What do you consider is the future for TDM and CT? What are you excited about? What are the challenges we face?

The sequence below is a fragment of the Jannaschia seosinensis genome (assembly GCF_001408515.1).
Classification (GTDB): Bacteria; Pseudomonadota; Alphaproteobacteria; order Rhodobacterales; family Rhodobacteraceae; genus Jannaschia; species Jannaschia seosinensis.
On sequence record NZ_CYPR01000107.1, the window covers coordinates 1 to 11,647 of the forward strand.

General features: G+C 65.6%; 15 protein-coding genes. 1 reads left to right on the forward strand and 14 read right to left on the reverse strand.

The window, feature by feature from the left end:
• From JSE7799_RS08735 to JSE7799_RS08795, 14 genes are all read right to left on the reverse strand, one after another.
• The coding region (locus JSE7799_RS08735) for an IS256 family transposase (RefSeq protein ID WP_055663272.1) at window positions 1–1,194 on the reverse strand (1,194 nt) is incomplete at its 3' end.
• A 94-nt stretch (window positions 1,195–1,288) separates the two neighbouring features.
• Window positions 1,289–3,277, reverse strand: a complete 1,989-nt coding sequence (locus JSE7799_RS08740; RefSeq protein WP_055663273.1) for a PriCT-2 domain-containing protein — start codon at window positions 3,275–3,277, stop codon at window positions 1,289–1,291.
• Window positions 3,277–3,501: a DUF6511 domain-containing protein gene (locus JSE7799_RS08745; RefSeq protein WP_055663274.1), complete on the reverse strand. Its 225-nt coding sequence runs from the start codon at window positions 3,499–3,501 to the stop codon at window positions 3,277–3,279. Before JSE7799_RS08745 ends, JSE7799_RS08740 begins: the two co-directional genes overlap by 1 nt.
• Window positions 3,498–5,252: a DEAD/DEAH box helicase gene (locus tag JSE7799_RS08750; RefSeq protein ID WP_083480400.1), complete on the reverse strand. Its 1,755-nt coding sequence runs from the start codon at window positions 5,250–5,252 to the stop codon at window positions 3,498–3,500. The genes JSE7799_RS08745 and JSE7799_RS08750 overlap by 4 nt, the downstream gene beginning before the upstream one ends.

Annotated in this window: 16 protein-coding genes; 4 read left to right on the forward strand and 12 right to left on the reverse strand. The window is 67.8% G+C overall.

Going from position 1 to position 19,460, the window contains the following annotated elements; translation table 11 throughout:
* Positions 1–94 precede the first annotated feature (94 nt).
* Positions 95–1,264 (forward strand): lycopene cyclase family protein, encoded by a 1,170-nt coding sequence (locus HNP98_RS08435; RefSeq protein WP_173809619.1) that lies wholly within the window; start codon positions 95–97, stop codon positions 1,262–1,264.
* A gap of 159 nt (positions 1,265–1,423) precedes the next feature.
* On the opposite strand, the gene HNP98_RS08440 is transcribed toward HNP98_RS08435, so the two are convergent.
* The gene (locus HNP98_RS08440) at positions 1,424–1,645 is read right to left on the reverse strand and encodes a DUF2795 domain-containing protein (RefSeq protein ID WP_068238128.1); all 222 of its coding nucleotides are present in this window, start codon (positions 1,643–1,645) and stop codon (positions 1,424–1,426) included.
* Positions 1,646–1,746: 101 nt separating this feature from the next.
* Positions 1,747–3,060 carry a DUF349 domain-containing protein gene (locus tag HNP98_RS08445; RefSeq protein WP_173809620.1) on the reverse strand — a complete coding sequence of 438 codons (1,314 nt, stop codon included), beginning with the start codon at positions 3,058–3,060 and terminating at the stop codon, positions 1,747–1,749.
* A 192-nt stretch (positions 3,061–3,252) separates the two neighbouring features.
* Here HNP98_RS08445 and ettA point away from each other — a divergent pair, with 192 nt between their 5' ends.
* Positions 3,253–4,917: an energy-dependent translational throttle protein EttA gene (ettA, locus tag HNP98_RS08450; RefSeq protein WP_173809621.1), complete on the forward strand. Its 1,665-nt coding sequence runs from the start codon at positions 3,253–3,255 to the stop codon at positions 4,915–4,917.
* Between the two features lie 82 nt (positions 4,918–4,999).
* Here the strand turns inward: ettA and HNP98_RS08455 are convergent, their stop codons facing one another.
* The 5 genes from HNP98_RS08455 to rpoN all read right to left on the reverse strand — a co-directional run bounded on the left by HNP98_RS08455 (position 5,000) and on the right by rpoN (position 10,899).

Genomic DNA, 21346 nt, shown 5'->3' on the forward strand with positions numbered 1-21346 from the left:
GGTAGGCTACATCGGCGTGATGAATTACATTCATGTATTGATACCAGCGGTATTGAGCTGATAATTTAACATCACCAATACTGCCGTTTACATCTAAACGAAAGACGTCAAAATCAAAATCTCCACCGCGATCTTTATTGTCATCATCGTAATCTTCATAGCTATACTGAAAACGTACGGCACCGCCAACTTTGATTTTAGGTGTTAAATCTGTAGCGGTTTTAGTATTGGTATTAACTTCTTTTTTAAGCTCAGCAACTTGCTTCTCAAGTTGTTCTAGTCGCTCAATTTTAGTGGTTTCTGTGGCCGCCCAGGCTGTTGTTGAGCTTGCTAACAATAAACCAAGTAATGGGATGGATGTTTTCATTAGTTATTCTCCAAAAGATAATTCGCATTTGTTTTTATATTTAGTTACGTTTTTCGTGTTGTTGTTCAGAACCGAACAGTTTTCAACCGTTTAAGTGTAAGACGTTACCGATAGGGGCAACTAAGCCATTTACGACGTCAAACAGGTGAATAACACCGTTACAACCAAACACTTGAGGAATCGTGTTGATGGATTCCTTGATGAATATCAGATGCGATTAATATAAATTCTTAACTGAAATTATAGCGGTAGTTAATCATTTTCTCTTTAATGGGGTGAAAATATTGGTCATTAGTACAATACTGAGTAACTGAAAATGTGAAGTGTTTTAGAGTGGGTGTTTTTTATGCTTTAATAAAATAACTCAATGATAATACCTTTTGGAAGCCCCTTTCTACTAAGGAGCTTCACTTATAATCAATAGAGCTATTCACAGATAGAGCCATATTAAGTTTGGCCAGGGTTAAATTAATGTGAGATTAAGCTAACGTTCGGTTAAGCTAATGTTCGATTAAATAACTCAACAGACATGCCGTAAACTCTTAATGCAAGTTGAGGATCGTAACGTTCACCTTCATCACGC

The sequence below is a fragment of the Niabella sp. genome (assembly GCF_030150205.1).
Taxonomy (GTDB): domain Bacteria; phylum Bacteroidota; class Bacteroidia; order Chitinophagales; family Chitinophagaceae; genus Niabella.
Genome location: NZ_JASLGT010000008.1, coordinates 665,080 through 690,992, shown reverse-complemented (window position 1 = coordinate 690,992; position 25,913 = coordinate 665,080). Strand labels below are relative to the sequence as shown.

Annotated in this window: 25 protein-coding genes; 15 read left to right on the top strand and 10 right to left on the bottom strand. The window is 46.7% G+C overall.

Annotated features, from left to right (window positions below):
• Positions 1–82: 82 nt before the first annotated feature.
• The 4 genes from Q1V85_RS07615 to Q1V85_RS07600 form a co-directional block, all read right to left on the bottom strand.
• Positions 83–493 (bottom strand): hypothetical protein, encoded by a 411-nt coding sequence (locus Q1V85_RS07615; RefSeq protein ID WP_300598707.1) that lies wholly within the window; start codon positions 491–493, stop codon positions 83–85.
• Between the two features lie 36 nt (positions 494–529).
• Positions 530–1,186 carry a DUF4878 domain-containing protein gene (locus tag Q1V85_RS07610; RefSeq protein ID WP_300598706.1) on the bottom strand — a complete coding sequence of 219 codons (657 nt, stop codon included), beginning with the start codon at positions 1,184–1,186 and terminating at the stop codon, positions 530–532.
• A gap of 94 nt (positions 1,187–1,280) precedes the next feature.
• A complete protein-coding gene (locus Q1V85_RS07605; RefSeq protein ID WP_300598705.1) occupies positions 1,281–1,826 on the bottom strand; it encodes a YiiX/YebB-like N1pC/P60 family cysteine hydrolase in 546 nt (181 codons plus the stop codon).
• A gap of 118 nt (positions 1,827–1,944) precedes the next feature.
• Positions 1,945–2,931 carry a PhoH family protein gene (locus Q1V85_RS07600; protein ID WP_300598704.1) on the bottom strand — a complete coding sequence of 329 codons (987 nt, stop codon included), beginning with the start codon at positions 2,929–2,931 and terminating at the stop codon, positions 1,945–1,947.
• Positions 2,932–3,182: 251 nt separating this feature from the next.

I believe that there are two important developments: TDM based on home blood collection using minimally invasive, small volume sampling technologies and the development of biomarkers strategies for precision drug treatment, basically personalized dosing and dose adjustments based on pharmacodynamic TDM. The challenges of the latter are that, although metabolomics, proteomics and gene array-based biomarker discovery technologies have been around for decades, they have resulted in disappointingly few new biomarkers that have been implemented in clinical practice. The problems are multi-factorial and include, but are not limited to, uncertainties and problems with quality control, study design, chemometric and statistical analysis, the regulatory environment and the limited resources and infrastructure of academic institutions that are required for taking promising biomarkers beyond the discovery stage to regulatory approval and clinical implementation.